IDEAS home Printed from
MyIDEAS: Log in (now much improved!) to save this paper

Making The Pact More Flexible: Can It Lead to Less Flexible Fiscal Policies?

Listed author(s):
  • Michal Mackiewicz

One of the most often discussed features of the Stability and Growth Pact is the rigidity of its 3% deficit rule. In the recent time several reform proposals aim at alleviating the rule in order to allow more room for the automatic stabilizers to operate. As the 3% limit became in the recent years the only binding (at least partially) rule of the Pact’s framework, such a reform is likely to cause even further deterioration of the member countries’ fiscal balances. The empirical evidence presented in the paper shows that in the past lowering the structural budget surplus had a strong negative impact on a degree of anti-cyclical fiscal stabilization. This, in turn, suggests that the Pact’s reform, through higher structural deficits, is likely to decrease, rather then increase, the scope of anti-cyclical fiscal actions undertaken by the EMU member countries.

If you experience problems downloading a file, check if you have the proper application to view it first. In case of further problems read the IDEAS help page. Note that these files are not on the IDEAS site. Please be patient as the files may be large.

File URL:
Download Restriction: no

Paper provided by EconWPA in its series Macroeconomics with number 0505023.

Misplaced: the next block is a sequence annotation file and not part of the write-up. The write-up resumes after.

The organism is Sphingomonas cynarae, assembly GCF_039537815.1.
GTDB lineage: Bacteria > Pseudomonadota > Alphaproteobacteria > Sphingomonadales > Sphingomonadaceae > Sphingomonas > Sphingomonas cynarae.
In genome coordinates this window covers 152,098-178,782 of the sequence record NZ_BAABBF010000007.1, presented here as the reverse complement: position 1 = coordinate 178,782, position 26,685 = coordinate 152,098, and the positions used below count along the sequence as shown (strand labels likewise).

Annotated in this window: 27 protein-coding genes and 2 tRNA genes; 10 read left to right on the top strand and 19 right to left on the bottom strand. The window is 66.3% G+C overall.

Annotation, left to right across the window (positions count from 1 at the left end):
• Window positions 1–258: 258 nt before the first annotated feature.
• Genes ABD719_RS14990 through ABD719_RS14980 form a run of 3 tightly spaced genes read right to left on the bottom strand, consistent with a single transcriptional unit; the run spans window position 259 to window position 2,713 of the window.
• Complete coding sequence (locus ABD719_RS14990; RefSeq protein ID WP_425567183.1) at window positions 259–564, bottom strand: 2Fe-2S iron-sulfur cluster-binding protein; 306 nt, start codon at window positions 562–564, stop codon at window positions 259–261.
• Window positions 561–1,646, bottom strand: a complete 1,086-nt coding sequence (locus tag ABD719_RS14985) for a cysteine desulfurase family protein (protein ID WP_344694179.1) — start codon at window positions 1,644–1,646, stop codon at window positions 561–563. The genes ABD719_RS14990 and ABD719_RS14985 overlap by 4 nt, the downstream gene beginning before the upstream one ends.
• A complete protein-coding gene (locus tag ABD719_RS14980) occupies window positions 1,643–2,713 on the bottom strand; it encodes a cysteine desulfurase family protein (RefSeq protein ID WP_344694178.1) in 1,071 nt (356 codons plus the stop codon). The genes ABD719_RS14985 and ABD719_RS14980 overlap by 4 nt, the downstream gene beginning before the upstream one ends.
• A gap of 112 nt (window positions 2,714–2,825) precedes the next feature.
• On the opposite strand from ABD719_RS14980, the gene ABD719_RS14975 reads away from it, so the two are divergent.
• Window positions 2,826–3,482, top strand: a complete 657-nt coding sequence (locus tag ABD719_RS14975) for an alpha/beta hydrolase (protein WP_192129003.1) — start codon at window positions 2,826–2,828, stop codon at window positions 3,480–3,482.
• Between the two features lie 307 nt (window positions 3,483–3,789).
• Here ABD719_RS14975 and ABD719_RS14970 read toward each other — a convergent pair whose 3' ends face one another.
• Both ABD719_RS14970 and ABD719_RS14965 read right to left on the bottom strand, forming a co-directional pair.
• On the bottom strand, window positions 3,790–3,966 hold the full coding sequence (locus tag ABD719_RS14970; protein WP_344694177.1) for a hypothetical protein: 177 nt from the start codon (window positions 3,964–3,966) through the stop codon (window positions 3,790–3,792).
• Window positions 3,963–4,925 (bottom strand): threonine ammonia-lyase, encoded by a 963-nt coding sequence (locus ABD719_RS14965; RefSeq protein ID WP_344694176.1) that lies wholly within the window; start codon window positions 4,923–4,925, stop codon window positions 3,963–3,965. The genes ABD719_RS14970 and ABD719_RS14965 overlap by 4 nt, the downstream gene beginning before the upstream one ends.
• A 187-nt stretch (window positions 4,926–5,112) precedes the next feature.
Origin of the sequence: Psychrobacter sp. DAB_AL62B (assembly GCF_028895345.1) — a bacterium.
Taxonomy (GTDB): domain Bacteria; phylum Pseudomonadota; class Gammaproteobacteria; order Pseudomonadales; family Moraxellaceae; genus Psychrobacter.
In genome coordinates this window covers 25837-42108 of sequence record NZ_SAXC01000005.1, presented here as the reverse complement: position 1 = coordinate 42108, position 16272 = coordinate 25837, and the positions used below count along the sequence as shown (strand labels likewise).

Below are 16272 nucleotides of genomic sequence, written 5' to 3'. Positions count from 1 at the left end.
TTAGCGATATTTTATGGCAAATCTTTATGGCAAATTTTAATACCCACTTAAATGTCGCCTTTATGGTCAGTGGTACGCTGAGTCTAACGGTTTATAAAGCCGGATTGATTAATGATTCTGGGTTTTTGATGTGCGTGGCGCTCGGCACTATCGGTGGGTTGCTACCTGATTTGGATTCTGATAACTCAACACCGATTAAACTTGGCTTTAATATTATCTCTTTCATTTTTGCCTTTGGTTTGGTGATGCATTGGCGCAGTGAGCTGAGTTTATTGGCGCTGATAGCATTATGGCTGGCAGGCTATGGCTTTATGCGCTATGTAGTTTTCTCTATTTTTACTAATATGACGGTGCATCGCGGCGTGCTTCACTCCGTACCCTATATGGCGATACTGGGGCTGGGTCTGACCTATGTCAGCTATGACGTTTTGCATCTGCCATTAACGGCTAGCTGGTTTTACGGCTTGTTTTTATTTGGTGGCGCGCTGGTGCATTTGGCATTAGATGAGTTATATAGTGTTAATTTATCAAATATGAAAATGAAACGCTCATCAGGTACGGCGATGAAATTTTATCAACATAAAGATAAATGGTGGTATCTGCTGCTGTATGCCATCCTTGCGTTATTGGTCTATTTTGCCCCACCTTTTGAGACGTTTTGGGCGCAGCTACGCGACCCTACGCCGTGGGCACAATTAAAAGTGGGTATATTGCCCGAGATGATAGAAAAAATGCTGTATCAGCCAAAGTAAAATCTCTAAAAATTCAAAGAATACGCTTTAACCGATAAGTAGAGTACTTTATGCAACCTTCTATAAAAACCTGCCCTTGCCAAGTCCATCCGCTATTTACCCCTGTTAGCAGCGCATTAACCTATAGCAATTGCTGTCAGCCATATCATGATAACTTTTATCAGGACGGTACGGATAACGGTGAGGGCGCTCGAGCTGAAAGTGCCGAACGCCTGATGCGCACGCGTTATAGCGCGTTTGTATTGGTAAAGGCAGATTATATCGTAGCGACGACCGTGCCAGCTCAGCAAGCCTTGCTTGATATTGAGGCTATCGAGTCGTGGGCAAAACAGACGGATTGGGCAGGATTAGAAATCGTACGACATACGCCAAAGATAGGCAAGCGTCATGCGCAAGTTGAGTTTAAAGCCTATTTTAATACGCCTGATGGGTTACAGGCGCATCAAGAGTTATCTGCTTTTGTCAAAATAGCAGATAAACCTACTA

in new window

Length: 12 pages
Date of creation: 25 May 2005
Handle: RePEc:wpa:wuwpma:0505023
Note: Type of Document - pdf; pages: 12
Contact details of provider: Web page:

No references listed on IDEAS
You can help add them by filling out this form.

This item is not listed on Wikipedia, on a reading list or among the top items on IDEAS.

When requesting a correction, please mention this item's handle: RePEc:wpa:wuwpma:0505023. See general information about how to correct material in RePEc.

For technical questions regarding this item, or to correct its authors, title, abstract, bibliographic or download information, contact: (EconWPA)

If you have authored this item and are not yet registered with RePEc, we encourage you to do it here. This allows to link your profile to this item. It also allows you to accept potential citations to this item that we are uncertain about.

If references are entirely missing, you can add them using this form.

If the full references list an item that is present in RePEc, but the system did not link to it, you can help with this form.

If you know of missing items citing this one, you can help us creating those links by adding the relevant references in the same way as above, for each refering item. If you are a registered author of this item, you may also want to check the "citations" tab in your profile, as there may be some citations waiting for confirmation.

Please note that corrections may take a couple of weeks to filter through the various RePEc services.

This information is provided to you by IDEAS at the Research Division of the Federal Reserve Bank of St. Louis using RePEc data.